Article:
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New York’s Department of Health Provides Guidance on Face Coverings for Essential Workers

On April 12, 2020, Governor Cuomo issued Executive Order 202.16 mandating that essential businesses in New York require their employees to wear face coverings when in direct contact with customers or members of the public. The New York State Department of Health has now issued guidance regarding the order, which went into effect April 15th. We highlight the provisions of the order and the DOH guidance below: 

Key Provisions of the Executive Order: 

  • The order mandates that all essential businesses or entities provide workers present in the workplace with face coverings (e.g. masks) that workers shall wear when in direct contact with customers or members of the public. 
  • The face coverings must be provided at the employer’s expense, without any costs passed along to workers.
  • The order provides that employer compliance failures may result in civil fines and even potential criminal liability for willful disobedience. 
  • Essential businesses need not provide customers or clients in their workplaces with face coverings at their expense. However, a separate executive order, 202.17, requires almost all members of the general public to wear a face covering when in public and unable to practice effective social distancing. 
  • The order will be in effect until revoked by the Governor.
  • Remember, the guidance interpreting New York’s essential business order also exempts from in-person workplace restrictions any vendors, suppliers, or other workers who provide support to an essential business that is required for the essential business’s operation.  Thus, non-essential employers that have employees who are supporting essential businesses (and that interface with customers or the public) should also consider providing these workers with face coverings.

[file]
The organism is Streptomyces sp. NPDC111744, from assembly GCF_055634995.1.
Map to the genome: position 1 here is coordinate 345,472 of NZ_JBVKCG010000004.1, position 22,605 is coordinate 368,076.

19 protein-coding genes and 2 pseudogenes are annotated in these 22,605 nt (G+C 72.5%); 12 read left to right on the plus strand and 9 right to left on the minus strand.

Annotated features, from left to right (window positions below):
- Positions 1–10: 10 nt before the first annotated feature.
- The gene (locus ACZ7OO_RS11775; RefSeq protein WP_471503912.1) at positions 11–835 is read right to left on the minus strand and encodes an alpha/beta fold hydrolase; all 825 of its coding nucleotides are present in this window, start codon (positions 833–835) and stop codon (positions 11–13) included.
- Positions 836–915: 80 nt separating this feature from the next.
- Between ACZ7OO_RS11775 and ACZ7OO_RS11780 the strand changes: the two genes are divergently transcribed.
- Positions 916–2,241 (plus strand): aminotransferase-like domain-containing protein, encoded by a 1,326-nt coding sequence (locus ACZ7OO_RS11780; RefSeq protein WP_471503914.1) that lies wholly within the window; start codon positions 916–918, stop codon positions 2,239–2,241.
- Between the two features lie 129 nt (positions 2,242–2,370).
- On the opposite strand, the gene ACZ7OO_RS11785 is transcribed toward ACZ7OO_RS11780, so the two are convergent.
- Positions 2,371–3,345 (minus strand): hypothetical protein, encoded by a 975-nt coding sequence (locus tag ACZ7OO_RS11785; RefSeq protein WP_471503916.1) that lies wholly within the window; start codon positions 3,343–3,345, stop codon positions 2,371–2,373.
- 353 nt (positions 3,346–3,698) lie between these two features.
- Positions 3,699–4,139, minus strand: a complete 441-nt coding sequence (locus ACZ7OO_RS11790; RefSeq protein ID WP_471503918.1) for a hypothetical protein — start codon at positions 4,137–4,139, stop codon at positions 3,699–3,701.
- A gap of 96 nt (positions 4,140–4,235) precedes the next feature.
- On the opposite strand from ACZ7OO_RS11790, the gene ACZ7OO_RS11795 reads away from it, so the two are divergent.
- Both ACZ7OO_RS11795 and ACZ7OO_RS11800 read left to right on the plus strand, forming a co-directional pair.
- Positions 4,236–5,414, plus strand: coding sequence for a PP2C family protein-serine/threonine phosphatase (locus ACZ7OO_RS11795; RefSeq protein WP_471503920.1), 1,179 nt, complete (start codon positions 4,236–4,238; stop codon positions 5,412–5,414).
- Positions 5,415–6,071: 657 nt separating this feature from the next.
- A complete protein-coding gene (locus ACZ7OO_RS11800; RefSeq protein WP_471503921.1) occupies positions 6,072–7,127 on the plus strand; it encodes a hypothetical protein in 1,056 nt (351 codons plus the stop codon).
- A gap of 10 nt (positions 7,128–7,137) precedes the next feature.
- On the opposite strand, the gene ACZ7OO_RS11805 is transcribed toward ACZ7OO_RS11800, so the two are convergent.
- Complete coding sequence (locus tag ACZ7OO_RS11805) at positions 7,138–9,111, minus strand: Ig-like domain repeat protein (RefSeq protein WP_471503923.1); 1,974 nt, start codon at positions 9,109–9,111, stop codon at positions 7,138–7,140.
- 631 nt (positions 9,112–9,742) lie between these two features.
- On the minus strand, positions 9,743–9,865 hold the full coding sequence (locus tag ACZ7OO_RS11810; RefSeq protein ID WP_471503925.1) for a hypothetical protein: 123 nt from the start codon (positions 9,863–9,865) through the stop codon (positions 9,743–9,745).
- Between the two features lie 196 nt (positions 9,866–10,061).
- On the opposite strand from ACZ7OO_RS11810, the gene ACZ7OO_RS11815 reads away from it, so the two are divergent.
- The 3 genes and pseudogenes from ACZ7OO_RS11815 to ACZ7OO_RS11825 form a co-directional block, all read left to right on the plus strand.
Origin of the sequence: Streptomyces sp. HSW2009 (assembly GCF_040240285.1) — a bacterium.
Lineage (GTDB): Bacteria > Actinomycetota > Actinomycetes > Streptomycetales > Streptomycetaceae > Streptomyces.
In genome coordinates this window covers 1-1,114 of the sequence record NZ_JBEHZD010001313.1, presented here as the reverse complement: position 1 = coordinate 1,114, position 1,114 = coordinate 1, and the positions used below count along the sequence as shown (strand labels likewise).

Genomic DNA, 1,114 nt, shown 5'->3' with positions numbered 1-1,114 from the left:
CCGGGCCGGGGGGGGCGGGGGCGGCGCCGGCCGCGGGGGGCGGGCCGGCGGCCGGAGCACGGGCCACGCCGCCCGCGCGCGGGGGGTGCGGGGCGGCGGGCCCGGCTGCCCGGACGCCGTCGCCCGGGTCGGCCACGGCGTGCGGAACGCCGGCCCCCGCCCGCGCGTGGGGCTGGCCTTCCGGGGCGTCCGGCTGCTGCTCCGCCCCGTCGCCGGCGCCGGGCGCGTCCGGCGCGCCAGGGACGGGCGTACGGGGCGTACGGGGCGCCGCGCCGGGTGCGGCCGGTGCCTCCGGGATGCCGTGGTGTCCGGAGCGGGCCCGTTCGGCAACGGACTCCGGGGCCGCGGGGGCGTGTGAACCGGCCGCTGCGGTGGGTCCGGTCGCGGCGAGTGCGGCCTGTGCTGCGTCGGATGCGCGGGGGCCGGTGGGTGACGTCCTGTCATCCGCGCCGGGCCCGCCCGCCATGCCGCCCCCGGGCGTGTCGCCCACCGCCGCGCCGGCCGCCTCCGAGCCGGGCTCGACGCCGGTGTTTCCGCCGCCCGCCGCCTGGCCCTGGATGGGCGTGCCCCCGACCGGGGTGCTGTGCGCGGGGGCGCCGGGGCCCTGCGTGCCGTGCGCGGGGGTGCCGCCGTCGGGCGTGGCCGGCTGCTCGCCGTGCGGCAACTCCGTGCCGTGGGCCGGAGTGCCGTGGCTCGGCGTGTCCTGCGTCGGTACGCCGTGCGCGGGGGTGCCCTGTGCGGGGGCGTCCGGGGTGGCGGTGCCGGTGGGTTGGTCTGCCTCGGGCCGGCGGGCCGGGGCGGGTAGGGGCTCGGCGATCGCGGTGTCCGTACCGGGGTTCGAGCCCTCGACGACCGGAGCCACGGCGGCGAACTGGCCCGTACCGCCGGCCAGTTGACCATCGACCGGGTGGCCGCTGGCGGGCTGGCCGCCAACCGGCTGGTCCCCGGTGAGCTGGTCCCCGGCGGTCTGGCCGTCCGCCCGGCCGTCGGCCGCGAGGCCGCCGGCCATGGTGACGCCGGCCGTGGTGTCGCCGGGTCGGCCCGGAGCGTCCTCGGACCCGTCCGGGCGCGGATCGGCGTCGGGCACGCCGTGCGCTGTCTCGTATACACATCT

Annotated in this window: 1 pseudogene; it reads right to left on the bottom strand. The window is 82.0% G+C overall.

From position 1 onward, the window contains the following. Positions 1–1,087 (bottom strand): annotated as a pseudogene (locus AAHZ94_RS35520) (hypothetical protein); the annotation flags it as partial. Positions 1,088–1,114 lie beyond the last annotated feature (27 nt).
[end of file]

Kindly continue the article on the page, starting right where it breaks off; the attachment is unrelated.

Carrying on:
DOH Guidance for Employers: 

New York State’s Department of Health has issued instructive guidance to employers seeking to comply with this new mandate and has provided the following helpful information: 

  • Direct Interaction: Employers may interpret the term “direct interaction” to align with their businesses, but “direct interaction” must at least include any employee who is routinely within close contact (i.e., six feet or less) with members of the public, including customers or clients.
  • Contractors: Employers are obligated to provide face coverings to any worker in the workplace, including any non-employee contractors. 
  • Face Coverings: DOH informed employers that coverings include, but are not limited to, cloth masks (e.g., homemade sewn, quick cut, bandanas), surgical masks, N95 respirators, and face shields. Employers can reference the CDC’s website for information on cloth face covers and other types of personal protective equipment (“PPE”), as well as for instructions on the use and cleaning of face coverings. Although not covered in the DOH guidance, the CDC has advised that cloth face coverings should be used outside of healthcare settings, as medical-grade facemasks are in short supply and should be reserved for healthcare workers and first responders.